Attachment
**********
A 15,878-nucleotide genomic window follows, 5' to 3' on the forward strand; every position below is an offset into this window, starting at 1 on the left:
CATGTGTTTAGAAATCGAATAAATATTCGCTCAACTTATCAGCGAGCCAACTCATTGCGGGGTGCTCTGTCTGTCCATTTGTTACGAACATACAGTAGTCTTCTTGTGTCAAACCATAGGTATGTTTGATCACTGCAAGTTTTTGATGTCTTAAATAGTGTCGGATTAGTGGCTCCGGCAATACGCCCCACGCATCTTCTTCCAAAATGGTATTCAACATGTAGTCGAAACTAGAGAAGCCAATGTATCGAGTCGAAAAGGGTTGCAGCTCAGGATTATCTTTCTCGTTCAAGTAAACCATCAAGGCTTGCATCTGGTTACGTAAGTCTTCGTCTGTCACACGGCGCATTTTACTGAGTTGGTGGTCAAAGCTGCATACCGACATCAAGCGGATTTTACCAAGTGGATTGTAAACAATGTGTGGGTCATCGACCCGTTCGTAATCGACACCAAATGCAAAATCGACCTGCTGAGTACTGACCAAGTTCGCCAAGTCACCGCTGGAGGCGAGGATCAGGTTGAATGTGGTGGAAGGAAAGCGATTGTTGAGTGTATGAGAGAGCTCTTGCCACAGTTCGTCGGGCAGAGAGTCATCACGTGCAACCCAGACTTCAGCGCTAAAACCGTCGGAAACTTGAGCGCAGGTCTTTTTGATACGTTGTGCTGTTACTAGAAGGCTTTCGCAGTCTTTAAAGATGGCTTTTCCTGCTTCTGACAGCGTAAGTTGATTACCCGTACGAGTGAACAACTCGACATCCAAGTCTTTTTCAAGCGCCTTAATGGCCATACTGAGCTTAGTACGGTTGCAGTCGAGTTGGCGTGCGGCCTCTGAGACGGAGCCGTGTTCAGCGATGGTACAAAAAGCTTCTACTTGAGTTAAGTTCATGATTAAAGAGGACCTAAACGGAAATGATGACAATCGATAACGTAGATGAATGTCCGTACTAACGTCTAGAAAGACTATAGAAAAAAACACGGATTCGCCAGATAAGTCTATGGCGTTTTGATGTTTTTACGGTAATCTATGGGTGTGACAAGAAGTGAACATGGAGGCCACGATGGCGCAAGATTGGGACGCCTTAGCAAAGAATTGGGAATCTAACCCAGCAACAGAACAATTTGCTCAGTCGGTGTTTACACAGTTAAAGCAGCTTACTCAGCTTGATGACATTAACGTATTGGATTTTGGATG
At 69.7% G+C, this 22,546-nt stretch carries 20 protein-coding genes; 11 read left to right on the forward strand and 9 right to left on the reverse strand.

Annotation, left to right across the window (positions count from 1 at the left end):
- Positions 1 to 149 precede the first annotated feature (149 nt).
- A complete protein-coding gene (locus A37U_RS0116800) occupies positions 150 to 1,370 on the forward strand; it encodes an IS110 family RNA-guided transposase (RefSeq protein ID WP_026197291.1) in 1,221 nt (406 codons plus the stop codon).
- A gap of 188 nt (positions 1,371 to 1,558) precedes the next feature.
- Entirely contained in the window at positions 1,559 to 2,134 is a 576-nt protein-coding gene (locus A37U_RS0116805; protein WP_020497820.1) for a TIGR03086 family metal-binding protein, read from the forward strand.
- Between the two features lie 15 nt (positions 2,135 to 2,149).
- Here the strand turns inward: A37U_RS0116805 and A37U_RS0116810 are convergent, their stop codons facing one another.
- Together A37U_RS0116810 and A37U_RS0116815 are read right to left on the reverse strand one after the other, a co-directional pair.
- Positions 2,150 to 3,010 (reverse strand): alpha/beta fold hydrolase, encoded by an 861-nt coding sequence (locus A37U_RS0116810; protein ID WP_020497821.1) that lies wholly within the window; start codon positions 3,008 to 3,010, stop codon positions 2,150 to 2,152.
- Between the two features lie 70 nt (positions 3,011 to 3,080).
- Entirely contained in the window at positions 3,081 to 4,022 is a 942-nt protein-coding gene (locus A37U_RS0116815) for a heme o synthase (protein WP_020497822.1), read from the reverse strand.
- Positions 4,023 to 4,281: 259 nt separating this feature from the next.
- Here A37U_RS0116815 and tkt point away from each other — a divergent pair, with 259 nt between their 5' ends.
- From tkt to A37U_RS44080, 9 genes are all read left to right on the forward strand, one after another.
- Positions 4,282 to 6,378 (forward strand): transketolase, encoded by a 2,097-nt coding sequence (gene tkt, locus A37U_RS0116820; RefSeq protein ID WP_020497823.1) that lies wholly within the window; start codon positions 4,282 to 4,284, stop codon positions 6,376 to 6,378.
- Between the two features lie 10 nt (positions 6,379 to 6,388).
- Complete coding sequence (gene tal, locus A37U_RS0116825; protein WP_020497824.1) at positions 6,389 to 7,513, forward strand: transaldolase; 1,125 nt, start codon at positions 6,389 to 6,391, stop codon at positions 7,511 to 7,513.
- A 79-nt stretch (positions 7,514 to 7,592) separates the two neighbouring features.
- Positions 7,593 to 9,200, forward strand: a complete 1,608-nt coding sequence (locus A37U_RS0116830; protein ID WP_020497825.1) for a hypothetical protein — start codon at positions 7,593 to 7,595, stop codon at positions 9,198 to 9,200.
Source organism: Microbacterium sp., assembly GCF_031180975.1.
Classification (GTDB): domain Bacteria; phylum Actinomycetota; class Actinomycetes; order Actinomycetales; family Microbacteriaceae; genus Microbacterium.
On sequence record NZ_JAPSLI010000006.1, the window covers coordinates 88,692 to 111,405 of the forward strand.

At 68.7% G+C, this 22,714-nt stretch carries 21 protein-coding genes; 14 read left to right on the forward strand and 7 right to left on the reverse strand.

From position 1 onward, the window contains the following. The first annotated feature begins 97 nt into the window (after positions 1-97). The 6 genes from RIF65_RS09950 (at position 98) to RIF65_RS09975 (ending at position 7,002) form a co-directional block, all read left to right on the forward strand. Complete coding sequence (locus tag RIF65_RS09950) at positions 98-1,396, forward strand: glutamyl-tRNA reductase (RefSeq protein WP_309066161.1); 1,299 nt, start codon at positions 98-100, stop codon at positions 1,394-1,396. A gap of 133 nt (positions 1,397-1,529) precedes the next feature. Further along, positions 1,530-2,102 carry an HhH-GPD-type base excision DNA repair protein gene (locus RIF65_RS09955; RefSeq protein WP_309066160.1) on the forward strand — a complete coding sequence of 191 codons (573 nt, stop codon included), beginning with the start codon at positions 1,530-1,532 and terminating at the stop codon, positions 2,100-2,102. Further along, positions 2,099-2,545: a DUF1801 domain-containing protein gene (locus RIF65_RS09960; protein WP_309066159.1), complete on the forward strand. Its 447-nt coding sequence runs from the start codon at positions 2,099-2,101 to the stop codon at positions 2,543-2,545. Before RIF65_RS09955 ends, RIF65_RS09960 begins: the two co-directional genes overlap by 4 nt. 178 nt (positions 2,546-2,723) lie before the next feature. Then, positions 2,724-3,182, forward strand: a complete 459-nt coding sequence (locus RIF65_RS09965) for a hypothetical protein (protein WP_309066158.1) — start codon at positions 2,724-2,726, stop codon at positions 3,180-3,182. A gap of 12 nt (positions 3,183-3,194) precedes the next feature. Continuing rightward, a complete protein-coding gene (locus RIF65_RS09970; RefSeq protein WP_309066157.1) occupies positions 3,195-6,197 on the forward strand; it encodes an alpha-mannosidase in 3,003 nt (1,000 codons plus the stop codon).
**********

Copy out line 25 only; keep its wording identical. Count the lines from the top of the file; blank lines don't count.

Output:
On sequence record NZ_JAPSLI010000006.1, the window covers coordinates 88,692 to 111,405 of the forward strand.